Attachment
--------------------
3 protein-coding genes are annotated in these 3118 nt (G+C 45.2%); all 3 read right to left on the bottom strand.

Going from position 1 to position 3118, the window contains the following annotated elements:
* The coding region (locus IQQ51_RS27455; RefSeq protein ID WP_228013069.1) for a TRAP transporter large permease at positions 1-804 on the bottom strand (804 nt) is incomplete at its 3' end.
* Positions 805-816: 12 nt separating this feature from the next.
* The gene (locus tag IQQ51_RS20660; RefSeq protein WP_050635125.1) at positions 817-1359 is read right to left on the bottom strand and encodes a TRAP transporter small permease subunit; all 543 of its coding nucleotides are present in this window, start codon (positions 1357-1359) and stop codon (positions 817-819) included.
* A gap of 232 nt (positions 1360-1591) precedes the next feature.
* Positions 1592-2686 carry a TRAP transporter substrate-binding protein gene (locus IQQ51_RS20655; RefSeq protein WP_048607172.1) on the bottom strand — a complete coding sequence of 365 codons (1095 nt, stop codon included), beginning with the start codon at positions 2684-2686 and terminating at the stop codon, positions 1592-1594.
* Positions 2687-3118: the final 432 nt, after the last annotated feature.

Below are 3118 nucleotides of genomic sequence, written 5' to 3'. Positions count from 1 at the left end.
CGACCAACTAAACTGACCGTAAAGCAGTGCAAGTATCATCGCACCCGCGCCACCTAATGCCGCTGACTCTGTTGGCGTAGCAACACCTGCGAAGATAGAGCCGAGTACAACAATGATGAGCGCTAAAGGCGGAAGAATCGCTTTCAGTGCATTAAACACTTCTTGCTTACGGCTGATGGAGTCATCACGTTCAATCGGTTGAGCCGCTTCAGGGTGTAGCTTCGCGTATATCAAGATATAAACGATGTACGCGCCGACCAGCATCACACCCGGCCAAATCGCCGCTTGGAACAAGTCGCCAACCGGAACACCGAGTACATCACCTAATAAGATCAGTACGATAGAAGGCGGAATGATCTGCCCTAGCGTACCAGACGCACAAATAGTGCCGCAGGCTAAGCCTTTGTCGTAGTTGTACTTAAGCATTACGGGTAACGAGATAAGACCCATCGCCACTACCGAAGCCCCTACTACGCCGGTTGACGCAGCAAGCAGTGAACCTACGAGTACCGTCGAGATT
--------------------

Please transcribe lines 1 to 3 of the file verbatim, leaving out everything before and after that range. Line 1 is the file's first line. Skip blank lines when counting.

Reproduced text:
3 protein-coding genes are annotated in these 3118 nt (G+C 45.2%); all 3 read right to left on the bottom strand.

Going from position 1 to position 3118, the window contains the following annotated elements:
* The coding region (locus IQQ51_RS27455; RefSeq protein ID WP_228013069.1) for a TRAP transporter large permease at positions 1-804 on the bottom strand (804 nt) is incomplete at its 3' end.